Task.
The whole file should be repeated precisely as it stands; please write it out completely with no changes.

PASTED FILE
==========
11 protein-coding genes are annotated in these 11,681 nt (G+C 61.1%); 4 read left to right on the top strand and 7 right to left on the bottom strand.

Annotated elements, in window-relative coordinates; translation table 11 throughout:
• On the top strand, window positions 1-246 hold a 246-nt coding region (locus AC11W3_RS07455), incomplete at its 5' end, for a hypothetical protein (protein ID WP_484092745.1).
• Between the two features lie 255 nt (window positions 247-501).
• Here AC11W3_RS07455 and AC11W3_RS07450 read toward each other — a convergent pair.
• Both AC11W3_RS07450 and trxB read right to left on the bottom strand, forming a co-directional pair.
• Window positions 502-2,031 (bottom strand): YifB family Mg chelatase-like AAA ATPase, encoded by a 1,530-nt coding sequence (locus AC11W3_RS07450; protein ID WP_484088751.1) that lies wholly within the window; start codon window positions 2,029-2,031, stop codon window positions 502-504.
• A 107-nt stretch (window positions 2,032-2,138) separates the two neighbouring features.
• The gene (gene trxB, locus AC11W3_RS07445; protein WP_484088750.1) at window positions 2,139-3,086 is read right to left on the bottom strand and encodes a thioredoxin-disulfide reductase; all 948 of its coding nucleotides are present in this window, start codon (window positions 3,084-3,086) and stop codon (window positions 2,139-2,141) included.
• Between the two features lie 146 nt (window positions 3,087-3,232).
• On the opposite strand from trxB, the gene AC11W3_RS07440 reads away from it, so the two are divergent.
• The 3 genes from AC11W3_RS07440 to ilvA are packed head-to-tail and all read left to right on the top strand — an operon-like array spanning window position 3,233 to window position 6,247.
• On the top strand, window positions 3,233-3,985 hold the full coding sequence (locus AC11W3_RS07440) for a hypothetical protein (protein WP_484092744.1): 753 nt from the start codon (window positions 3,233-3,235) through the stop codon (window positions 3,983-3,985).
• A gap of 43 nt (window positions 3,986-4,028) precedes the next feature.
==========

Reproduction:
11 protein-coding genes are annotated in these 11,681 nt (G+C 61.1%); 4 read left to right on the top strand and 7 right to left on the bottom strand.

Annotated elements, in window-relative coordinates; translation table 11 throughout:
• On the top strand, window positions 1-246 hold a 246-nt coding region (locus AC11W3_RS07455), incomplete at its 5' end, for a hypothetical protein (protein ID WP_484092745.1).
• Between the two features lie 255 nt (window positions 247-501).
• Here AC11W3_RS07455 and AC11W3_RS07450 read toward each other — a convergent pair.
• Both AC11W3_RS07450 and trxB read right to left on the bottom strand, forming a co-directional pair.
• Window positions 502-2,031 (bottom strand): YifB family Mg chelatase-like AAA ATPase, encoded by a 1,530-nt coding sequence (locus AC11W3_RS07450; protein ID WP_484088751.1) that lies wholly within the window; start codon window positions 2,029-2,031, stop codon window positions 502-504.
• A 107-nt stretch (window positions 2,032-2,138) separates the two neighbouring features.
• The gene (gene trxB, locus AC11W3_RS07445; protein WP_484088750.1) at window positions 2,139-3,086 is read right to left on the bottom strand and encodes a thioredoxin-disulfide reductase; all 948 of its coding nucleotides are present in this window, start codon (window positions 3,084-3,086) and stop codon (window positions 2,139-2,141) included.
• Between the two features lie 146 nt (window positions 3,087-3,232).
• On the opposite strand from trxB, the gene AC11W3_RS07440 reads away from it, so the two are divergent.
• The 3 genes from AC11W3_RS07440 to ilvA are packed head-to-tail and all read left to right on the top strand — an operon-like array spanning window position 3,233 to window position 6,247.
• On the top strand, window positions 3,233-3,985 hold the full coding sequence (locus AC11W3_RS07440) for a hypothetical protein (protein WP_484092744.1): 753 nt from the start codon (window positions 3,233-3,235) through the stop codon (window positions 3,983-3,985).
• A gap of 43 nt (window positions 3,986-4,028) precedes the next feature.